One of the advantages to advertising on Google is the sheer wealth of information that it has on its users. Whether user-provided through settings on Google or on partner sites or through sophisticated algorithms that parse out user search and browsing behaviors, Google has categorized users in a multitude of ways that allow advertisers to find the most relevant group of users for them.
Depending on your type of campaign, Adwords provides different types of targeting. The four types of targeting are keywords, demographics, audiences and topics.
The primary targeting on paid search is on keywords, where advertisers select keywords they want to show their ads on. When a user’s search terms matches the keyword terms, they are eligible to see ads.
Perhaps the most basic type of targeting in marketing is on customer demographics. On Adwords you can select to only target users in a certain age group, gender or income bracket. More on demographics targeting here.
Google allows you to reach a very targeted segment by allowing you to select your audience based on what they’re interested in, what they’re actively researching, life events coming up in the user’s life, etc… Through audiences you can also define remarketing campaigns since you can selected users who have already been to your site. You can read more on audience targeting here.
While all the previous targeting types have been on attributes about the users, topic targeting is specific to attributes about the content of the site that you’re advertising on. This type of targeting is only available on display advertising where Google can post your ads across millions of properties. To ensure your message is relevant to the user, you may only want your ad to show up on certain types of websites.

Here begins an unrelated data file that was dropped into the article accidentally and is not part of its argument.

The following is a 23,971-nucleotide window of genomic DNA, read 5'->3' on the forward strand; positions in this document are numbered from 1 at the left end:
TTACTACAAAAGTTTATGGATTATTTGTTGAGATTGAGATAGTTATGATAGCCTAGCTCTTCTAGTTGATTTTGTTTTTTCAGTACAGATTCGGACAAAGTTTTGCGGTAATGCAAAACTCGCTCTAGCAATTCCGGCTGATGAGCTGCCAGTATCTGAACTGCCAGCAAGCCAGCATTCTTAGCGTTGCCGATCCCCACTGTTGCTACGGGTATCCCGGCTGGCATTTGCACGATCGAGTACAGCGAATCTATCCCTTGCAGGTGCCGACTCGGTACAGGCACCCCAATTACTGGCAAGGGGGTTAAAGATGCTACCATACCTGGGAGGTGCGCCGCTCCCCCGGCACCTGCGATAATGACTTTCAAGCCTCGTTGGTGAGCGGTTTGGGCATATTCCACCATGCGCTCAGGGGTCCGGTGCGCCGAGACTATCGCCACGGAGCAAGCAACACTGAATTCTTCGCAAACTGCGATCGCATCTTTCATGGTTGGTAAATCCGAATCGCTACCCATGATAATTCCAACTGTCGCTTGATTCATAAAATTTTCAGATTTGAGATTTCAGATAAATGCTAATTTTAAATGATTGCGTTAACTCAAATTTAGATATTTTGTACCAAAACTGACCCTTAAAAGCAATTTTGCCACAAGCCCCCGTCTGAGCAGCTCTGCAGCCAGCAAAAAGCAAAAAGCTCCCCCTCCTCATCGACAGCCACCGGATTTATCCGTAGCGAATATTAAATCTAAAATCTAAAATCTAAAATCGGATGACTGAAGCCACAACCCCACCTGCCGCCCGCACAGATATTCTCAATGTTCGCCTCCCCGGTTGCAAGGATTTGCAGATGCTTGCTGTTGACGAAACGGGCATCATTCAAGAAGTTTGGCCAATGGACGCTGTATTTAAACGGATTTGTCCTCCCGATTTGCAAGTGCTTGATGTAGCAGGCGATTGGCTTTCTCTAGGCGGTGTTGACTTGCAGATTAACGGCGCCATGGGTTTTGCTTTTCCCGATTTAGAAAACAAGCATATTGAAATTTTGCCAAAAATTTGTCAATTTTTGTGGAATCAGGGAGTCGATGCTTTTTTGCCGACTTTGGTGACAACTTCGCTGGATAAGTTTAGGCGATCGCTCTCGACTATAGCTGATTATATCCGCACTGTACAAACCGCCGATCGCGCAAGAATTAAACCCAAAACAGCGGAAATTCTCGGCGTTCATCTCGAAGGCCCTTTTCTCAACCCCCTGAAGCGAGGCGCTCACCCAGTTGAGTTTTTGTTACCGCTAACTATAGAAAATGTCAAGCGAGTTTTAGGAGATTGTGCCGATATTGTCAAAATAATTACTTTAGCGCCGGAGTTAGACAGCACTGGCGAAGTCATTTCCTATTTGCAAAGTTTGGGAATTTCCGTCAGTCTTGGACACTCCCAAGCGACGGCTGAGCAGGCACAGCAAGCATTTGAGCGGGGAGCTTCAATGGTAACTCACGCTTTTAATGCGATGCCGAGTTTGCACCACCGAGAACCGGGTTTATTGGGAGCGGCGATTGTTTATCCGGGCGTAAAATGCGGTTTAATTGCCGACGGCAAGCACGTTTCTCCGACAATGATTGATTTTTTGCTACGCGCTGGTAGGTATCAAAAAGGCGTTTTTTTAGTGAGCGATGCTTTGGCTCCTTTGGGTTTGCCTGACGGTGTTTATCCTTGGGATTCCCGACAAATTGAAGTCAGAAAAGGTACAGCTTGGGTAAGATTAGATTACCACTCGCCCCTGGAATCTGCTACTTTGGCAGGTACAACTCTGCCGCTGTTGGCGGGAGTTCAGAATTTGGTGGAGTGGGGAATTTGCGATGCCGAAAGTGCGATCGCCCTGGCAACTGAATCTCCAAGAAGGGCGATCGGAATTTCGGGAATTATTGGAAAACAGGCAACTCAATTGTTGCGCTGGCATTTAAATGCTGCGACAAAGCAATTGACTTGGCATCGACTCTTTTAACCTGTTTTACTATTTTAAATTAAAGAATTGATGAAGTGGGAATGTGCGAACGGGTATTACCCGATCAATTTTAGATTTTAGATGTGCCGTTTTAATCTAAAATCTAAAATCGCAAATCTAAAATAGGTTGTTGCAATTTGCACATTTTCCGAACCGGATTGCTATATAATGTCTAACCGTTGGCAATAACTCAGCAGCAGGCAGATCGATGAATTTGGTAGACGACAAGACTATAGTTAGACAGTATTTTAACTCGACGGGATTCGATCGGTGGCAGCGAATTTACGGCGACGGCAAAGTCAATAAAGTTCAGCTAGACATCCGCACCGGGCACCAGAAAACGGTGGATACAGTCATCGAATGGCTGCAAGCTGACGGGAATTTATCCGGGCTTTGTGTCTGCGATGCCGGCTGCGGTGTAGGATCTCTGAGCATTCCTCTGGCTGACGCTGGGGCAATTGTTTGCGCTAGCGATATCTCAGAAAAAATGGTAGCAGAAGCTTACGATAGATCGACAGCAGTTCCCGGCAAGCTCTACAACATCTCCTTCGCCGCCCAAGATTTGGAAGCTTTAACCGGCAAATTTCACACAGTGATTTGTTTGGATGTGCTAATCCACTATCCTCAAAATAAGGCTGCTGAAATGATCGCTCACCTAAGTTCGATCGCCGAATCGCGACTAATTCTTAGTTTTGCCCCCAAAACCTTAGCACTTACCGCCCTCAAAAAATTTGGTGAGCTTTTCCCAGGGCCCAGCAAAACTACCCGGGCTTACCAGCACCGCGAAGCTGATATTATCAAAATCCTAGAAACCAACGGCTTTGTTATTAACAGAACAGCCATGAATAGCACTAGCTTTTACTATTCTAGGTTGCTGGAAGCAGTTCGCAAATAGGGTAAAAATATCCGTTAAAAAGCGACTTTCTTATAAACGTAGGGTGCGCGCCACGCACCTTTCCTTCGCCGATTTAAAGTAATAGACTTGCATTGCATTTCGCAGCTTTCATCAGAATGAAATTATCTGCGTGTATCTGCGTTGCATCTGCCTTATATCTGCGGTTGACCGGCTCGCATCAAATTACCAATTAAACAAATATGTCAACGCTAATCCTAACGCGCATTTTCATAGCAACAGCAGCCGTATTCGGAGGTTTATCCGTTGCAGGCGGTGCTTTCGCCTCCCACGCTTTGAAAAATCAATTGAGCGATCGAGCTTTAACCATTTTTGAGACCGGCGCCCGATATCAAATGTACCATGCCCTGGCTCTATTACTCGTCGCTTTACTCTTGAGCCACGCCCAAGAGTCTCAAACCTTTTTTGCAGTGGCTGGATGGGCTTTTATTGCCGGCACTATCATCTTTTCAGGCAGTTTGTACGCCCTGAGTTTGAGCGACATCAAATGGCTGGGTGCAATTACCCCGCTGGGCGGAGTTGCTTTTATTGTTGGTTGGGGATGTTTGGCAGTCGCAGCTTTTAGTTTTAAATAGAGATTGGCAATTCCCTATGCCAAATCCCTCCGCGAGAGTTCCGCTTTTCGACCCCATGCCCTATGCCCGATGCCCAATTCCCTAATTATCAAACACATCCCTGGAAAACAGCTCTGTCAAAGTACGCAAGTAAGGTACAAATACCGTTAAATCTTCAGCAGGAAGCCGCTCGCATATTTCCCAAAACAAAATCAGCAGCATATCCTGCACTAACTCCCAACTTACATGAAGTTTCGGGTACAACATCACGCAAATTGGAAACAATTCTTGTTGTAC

While the tool is similar in look and feel to Google Analytics, there is one key difference. And that is that the menu on the left changes depending on what level of the campaign grouping you’re in.
If you’re at the campaign level, you’ll see a menu that is specific to the actions and targeting associated with the campaign level. If you’re within an ad group, you’ll see a different menu.
To know where you are in the groupings at all times, it’s useful to look at the path displayed on the top gray navigation bar.
The example video follows these steps:
- Navigate to the campaigns
- Select a search campaign – notice the menu on the left changes as does the path on the top
- Click into an ad group – again, notice the changes to the left menu and top path
- Return to all campaigns by clicking on “All Campaigns” in the top path
- Select a video campaign – notice the menu on the left changes from the campaign, but also differs from the menu you saw for a search campaign since you have different options for videos
As with any advertising platform, you have to spend time considering how to set up your campaigns. Because Adwords supports so many different types of campaigns across different types of channels, its set up is somewhat more complicated than most platforms. But you need to understand the set up to be able to analyze the performance of your advertising.